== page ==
You cheered him as a pro wrestler, you are awed that he is governor of Minnesota, and soon you may hear Jesse Ventura — musical comedy character — sing as the subject of a Broadway musical.
Producer Pierre Cossette (The Will Rogers Follies) envisioned a musical with the flavor of "Rocky" meeting "Mr. Smith Goes to Washington" and asked for Gov. Ventura's blessing in the new musical, targeted for the 2001-2002 season. Cossette picked composer-lyricist-librettist Stephen Dolginoff for the task, and a draft of the first act of The Body Ventura is complete.
Dolginoff told Playbill On-Line he had read of Cossette's interest in Ventura as the subject of a musical and tracked down the producer's fax number. He sent a brief letter and biography of his work to Cossette and within five days he was hired for the job.
"I think he just took a leap of faith," Dolginoff said.
Blessed with the Cinderella opportunity, Dolginoff had discussions about what Cossette wanted the show to feel like — a blend of "Rocky" and "Mr. Smith Goes to Washington." They agreed that a "contemporary rock sound" was necessary for the action, which traces Ventura's wrestling career (1970s in Act One) and political career (1990s in Act Two). Cossette also wanted wrestling sequences to be part of the mix, Dolginoff said. To prepare for the writing of the piece, Dolginoff listened to Ventura's biography on tape (read by Ventura).
The largely unknown 32-year-old Dolginoff, a Kansas City native, penned a musical called Panic, about the notorious Orson Welles "War of the Worlds" broadcast. The commission from Cossette is Dolginoff's first major commercial break.
"Over the summer I put together a treatment for the entire show, and [a draft of] Act One is finished now," Dolginoff said, adding that the tuner is "an old-fashioned book musical," not a through-sung piece.
Why attracted Dolginoff to The Body Ventura?
"Jesse Ventura is practically a character out of musical theatre in real life," the composer said. "He has led such an incredibly colorful life, I have enormous respect for him, I have followed his political character, I believe in him politically and it's a great American-dream success story."
Ventura was born Jim Janos and took the name Jesse Ventura later, and was known for his bald pate and menacing frame. In the wrestling ring he was called Jesse "The Body" Ventura.
Songs in the first act include "Hooyah!" (a song for young Ventura, when he was a Navy SEAL), "You're Different" (sung by Terry, who would become his wife) and "Learn Every Move" (as Jesse becomes a wrestler), among other numbers.
The script and demo recording will be sent to Ventura.
The St. Paul Pioneer Press reported that David Hasselhoff and NFL quarterback Boomer Esiason have been mentioned as early casting possibilities in this stage of the project.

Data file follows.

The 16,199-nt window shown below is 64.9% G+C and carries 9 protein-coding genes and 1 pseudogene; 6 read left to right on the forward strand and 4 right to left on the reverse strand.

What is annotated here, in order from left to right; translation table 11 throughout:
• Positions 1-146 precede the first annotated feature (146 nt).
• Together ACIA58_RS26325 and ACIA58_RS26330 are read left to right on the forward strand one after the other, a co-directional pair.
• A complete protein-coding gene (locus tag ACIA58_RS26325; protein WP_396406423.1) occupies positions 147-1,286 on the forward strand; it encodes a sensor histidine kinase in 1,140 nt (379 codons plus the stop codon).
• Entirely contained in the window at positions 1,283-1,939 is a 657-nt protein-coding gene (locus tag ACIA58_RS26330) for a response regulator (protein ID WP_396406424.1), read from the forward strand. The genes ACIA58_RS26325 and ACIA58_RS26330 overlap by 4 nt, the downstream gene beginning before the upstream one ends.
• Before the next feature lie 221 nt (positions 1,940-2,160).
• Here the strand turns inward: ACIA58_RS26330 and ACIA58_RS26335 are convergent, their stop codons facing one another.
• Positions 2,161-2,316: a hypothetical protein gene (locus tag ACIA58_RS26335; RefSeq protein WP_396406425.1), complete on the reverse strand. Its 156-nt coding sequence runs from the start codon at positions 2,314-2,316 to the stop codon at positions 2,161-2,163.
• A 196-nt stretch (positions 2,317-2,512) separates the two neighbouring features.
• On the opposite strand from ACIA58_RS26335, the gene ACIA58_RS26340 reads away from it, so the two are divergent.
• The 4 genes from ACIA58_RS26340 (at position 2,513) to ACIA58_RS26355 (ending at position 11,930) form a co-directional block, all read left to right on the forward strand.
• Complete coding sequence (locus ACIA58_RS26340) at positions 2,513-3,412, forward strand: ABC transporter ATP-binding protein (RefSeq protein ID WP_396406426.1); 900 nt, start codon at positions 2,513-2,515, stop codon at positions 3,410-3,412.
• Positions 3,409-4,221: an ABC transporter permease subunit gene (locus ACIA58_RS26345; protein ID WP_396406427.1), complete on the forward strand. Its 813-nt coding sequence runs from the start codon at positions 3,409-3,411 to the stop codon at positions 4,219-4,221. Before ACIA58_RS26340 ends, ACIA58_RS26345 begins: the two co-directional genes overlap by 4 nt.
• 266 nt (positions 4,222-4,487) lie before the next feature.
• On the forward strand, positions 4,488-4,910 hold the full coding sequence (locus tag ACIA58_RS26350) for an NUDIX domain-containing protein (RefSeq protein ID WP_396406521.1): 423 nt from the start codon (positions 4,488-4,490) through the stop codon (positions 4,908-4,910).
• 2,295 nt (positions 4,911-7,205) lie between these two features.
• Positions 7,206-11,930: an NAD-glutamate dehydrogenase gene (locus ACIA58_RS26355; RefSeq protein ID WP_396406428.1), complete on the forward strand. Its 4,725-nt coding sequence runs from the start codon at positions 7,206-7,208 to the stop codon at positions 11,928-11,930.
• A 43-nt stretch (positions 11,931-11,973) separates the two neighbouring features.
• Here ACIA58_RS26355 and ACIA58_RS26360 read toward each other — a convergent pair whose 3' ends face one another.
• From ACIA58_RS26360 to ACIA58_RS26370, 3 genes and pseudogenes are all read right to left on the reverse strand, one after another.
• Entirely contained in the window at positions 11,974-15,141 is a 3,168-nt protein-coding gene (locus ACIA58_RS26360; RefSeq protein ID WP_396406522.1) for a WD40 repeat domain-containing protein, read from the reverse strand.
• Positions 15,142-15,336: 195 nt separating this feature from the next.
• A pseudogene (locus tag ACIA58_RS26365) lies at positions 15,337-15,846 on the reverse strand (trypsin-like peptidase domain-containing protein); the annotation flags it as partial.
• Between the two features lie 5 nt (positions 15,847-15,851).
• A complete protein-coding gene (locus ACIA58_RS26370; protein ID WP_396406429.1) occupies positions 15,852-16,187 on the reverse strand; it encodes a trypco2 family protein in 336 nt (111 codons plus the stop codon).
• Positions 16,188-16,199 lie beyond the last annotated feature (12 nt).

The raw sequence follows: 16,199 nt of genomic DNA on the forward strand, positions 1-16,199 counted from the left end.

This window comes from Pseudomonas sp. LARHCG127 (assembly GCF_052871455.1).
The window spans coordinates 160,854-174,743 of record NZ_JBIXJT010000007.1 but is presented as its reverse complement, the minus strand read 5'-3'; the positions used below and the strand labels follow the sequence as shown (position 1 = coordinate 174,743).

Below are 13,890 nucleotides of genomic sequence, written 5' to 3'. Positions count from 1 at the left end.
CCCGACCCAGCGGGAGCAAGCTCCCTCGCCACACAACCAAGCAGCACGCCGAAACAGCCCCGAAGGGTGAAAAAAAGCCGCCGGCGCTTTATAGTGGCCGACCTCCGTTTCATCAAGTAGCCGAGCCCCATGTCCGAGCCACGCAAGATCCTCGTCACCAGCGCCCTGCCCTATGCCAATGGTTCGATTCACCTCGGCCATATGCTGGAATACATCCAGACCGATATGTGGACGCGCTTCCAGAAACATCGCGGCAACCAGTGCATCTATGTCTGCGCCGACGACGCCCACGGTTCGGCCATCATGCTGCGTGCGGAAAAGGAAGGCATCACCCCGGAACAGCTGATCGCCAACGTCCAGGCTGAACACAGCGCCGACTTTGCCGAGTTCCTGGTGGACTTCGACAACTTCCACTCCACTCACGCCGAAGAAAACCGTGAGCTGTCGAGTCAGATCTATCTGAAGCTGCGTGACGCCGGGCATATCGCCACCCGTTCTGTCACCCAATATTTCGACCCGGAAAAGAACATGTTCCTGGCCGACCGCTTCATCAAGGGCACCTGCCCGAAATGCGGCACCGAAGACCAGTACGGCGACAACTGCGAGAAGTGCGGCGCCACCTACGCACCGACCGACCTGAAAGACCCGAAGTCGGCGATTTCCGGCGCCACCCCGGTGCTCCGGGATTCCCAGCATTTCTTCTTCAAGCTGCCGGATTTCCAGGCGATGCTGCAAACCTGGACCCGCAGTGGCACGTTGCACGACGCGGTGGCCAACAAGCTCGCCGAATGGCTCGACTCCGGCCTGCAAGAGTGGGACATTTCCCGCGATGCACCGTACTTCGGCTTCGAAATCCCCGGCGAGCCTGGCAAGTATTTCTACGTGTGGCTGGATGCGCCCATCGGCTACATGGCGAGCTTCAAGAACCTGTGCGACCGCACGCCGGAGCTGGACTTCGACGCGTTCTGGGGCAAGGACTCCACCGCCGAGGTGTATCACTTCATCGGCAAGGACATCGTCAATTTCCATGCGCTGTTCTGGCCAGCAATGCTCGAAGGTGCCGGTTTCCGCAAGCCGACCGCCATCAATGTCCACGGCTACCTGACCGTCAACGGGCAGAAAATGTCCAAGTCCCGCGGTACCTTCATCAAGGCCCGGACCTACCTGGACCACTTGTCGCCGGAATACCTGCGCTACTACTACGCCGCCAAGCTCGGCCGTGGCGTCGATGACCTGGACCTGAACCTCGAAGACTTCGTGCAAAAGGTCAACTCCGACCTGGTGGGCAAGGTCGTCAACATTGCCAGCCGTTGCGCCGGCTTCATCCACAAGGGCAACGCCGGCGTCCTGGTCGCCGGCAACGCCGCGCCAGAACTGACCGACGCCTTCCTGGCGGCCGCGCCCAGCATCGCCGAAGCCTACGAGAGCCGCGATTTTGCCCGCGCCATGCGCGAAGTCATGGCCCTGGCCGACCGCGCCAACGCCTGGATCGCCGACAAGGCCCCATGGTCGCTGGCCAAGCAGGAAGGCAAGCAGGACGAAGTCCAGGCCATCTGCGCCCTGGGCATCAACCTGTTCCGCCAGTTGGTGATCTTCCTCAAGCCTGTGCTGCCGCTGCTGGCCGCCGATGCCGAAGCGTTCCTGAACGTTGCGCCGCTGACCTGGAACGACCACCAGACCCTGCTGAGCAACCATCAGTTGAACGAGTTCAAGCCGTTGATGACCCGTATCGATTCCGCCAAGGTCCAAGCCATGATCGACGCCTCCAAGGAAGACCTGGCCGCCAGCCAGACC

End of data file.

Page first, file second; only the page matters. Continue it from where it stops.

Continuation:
Panic, a new musical by Dolginoff about Orson Welles' infamous "War of the Worlds" radio broadcast, had industry-only invited readings April 3, 2000, in Manhattan.
The composer-lyricist-librettist fashioned a backstage story about the 1938 Mercury Theatre radio broadcast that convinced thousands of Americans that Mars was attacking Earth. The same subject has been fodder for a TV movie and a stage project by Anne Bogart, but this is the first time the characters in the radio studio are known to sing about the fear that was stirred in the first major case of mass-media panic.
Dolginoff was a 1999-2000 Manhattan Association of Cabarets and Clubs (MAC) Award nominee for his CD, "Journey to the Center of the Earth," based on the Jules Verne classic. He was commissioned to write and compose a musical Journey for Theatre For Young America. It premiered in Dolginoff's home town, Kansas City in 1996. In 1999, a new version was produced in St. Louis and a six-month Midwestern tour followed. A New York studio cast CD of Journey was nominated for this year's MAC Award for Recording of the Year.
Dolginoff won the Back Stage Bistro Award for Outstanding Book, Music and Lyrics for his musical. One Foot Out the Door, which played the Don't Tell Mama cabaret, followed by an engagement in Boston. Dolginoff's Most Men Are, about a family dealing with a loss, had a summer 2000 staging by Capricorn 9 Productions at the St. Lawrence Centre in Toronto. It was previously produced Off-Broadway at Theatre Off Park.
A musical revue of his work, Something Bound to Begin, was produced at the American Heartland Theatre and in NYC at Don't Tell Mama. Dolginoff developed his musical, Thrill Me (about the Leopold and Loeb murder case) in workshop with director Martin Charnin.
Dolginoff is a graduate of the NYU Dramatic Writing Program. He is repped by Ronald Gwiazda of the Rosenstone/Wender agency.
In record stores, his music is represented on CD by the cast recordings of One Foot Out the Door, Most Men Are, Thrill Me (concept album), Journey to the Center of the Earth and Something Bound to Begin, all released by Original Cast Records.
Politicos are not foreign to musical theatre. New York mayors Fiorello H. LaGuardia, Jimmy Walker and Ed Koch were the subjects of musicals, and Teddy and Alice, Annie, I'd Rather Be Right and Eleanor were tuners with famous Roosevelts as key characters.
— By Kenneth Jones